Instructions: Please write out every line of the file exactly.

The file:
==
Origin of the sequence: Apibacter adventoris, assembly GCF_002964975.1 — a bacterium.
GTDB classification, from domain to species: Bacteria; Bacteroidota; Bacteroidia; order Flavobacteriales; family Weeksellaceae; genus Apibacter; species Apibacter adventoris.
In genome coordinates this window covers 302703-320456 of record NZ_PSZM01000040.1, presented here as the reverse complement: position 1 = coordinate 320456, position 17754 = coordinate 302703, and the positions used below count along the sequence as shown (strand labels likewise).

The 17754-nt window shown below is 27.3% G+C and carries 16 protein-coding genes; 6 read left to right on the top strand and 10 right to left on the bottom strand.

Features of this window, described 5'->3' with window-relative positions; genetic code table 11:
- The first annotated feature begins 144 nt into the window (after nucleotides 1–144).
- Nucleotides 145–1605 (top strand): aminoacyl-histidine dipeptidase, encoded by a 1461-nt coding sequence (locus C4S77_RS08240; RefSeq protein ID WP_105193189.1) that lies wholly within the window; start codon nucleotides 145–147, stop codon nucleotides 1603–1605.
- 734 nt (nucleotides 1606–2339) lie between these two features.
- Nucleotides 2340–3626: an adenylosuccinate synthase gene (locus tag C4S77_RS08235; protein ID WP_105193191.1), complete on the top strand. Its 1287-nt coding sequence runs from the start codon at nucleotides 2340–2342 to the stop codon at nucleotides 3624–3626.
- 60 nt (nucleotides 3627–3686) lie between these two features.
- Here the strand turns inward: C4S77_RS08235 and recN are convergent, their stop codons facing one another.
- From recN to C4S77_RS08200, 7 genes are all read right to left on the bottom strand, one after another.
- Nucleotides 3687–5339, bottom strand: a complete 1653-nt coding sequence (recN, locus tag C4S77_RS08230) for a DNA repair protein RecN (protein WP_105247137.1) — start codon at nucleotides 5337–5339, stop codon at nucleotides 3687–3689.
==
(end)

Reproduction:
Origin of the sequence: Apibacter adventoris, assembly GCF_002964975.1 — a bacterium.
GTDB classification, from domain to species: Bacteria; Bacteroidota; Bacteroidia; order Flavobacteriales; family Weeksellaceae; genus Apibacter; species Apibacter adventoris.
In genome coordinates this window covers 302703-320456 of record NZ_PSZM01000040.1, presented here as the reverse complement: position 1 = coordinate 320456, position 17754 = coordinate 302703, and the positions used below count along the sequence as shown (strand labels likewise).

The 17754-nt window shown below is 27.3% G+C and carries 16 protein-coding genes; 6 read left to right on the top strand and 10 right to left on the bottom strand.

Features of this window, described 5'->3' with window-relative positions; genetic code table 11:
- The first annotated feature begins 144 nt into the window (after nucleotides 1–144).
- Nucleotides 145–1605 (top strand): aminoacyl-histidine dipeptidase, encoded by a 1461-nt coding sequence (locus C4S77_RS08240; RefSeq protein ID WP_105193189.1) that lies wholly within the window; start codon nucleotides 145–147, stop codon nucleotides 1603–1605.
- 734 nt (nucleotides 1606–2339) lie between these two features.
- Nucleotides 2340–3626: an adenylosuccinate synthase gene (locus tag C4S77_RS08235; protein ID WP_105193191.1), complete on the top strand. Its 1287-nt coding sequence runs from the start codon at nucleotides 2340–2342 to the stop codon at nucleotides 3624–3626.
- 60 nt (nucleotides 3627–3686) lie between these two features.
- Here the strand turns inward: C4S77_RS08235 and recN are convergent, their stop codons facing one another.
- From recN to C4S77_RS08200, 7 genes are all read right to left on the bottom strand, one after another.
- Nucleotides 3687–5339, bottom strand: a complete 1653-nt coding sequence (recN, locus tag C4S77_RS08230) for a DNA repair protein RecN (protein WP_105247137.1) — start codon at nucleotides 5337–5339, stop codon at nucleotides 3687–3689.